What does the Church say about Guardian Angels?


This photo is the property of Nicole Felicity. Taken in Princeton, NJ. March 2016.

GUARDIAN ANGELS: You hear the term in many religious, as well as secular, settings. The idea of a lifelong, invisible protector is not contemporary. The concept is accepted throughout multiple communities and by various people of faith.

Since birth you might have been given small trinkets that depict some general celestial figure. I’m having a vision of a porcelain figurine – all white, and no face. It stands at perhaps five inches tall, and it’s most noticeable characteristic is a pair of elongated, feathered wings. With it comes a prayer card. The card is baby blue in color, much like a perfectly clear Spring sky, and laminated. The expression reads like a short poem and the font chosen is curly in design. The prayer sounds familiar, like you’ve heard it before in some far-away dream state.

Your human guardians encourage this belief for many years. After all, what is a more convenient tale for keeping small children from crawling into bed with them each night? But even into your adult years you find yourself coveting these same trinkets. You may have walked away from any childhood religious practices, but still find yourself glancing into the Hallmark store eyeing up the porcelain figurines, sharing the small poems on social media, and even pleading to said invisible protector when times get difficult.

Expressing belief over guardian angels is not contested by fundamentalists for being heretical or sneered at by the self-proclaimed “spiritual, but not religious” for being a result of internalizing conservative institutions. In fact, most (if not all) major world religions have some form of non-disputed angelology(s). The details about these angelologies are, like everything else, argued over; but it appears that a lot of people – myself included – really dig the idea of celestial hierarchy. This realization has recently left me to wonder, what exactly does the Catholic Church have to say on the matter?

I could write for ages about the theology of such hierarchies. Studying angels, which I may have already brought up a couple of dozen times before, happens to be my jam. However, with all the information that is available on the subject, that would be a daunting undertaking. I’m actually terrified at even the thought. Why then does it still feel like such an important topic to broach? Lately, I’ve been more-and-more interested in discovering what it is that draws me towards the spiritual. I guess I’ve always been fascinated in, what Tyler Roberts would describe as, that which is beyond reach; the intangible space holder that keeps our lives from falling into disarray. It’s a calling, if you will, and I’ve spent years trying to understand what “is beyond reach” by fundamental practices: attending mass, listening to “authoritative” figures, and praying for the understanding to click. I wanted my spirituality to bring me comfort. I wanted to know that what I choose to belief could even have the possibility of being accepted by God. What did I find out along the way? Fundamentalists don’t have the exact answers to salvation either. They can be perceived as reaching for their salvation just as far as anybody else.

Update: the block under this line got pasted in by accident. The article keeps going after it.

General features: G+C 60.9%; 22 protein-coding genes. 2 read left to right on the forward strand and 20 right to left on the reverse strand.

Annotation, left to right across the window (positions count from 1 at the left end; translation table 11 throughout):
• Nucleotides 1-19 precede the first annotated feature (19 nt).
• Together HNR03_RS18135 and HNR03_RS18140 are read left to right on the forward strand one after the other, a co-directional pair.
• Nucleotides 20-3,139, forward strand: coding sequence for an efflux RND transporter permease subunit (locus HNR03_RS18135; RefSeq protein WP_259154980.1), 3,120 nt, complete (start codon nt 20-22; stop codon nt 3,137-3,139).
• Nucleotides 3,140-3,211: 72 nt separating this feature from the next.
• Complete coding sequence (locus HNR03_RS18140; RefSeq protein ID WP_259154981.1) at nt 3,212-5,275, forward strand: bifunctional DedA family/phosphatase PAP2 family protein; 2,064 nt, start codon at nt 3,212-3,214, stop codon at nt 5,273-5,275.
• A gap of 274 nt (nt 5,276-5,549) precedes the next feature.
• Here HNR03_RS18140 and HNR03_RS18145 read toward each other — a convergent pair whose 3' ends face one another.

So does that mean we can rationally take our porcelain figures and factory made prayer cards into adulthood? Hell, yeah. If guardian angels bring you comfort, something that is hard-pressed to find in this world, it is no one else’s place to take that spiritual comfort away from you. Hang your glass ornaments on the rear-view mirror of your car. Buy that angel stone you found in the holistic store. Tattoo those wings on your back. Much like our spirit guides, our guardian angels are here for us. They’re not wasting away worrying about the opinions of other mortals so we can rightfully follow their lead.

And how do your specific angels fit into your understanding of celestial hierarchies? That’s something that only you can decide. There is no concrete belief system about such matters – not even where the Catholic Church is concerned.

Hear me on this. The Catholic Church has not officially made an orthodox stance on guardian angels. Because of which, there is no article of faith to battle against your own personal understanding. This is a liberty, one that even the Church Fathers have been known to use to their benefit:

“How great the dignity of the soul, since each one has from his birth an angel commissioned to guard it.” – St. Jerome

Thanks for that Jerome.

St. Thomas Aquinas believed it to be the lowest category of angels that are assigned to be guardians of humanity. However, John Duns Scotus and William Durandus would debate Aquinas’s claim. They’d rather argue that any member of the angelic race is capable of carrying out Divine order; therefore, a potential guardian for Creation. And yes, they mean any member of Creation. As guardians are assigned at birth, and carry us past the mortal death, the unbaptized also partake in this heavenly union. Whether or not one manages to be baptized does not severe this bond. God loves us all. Sorry, not-so-sorry, about that Saints Basil and Chrysostom. Not everything can be a Christian privilege, it’s wrong to be under the impression that people exist in this world who don’t deserve to reap the benefits of unconditional love.

And guardian angels? Yeah, I believe that they love us. They may have been assigned to us, like an arranged marriage, but who’s to say we all weren’t made for one another? And who isn’t looking to receive a little extra love while in this realm?

Granting you peace on this March night.

Stay Spooky,

Nicole Felicity


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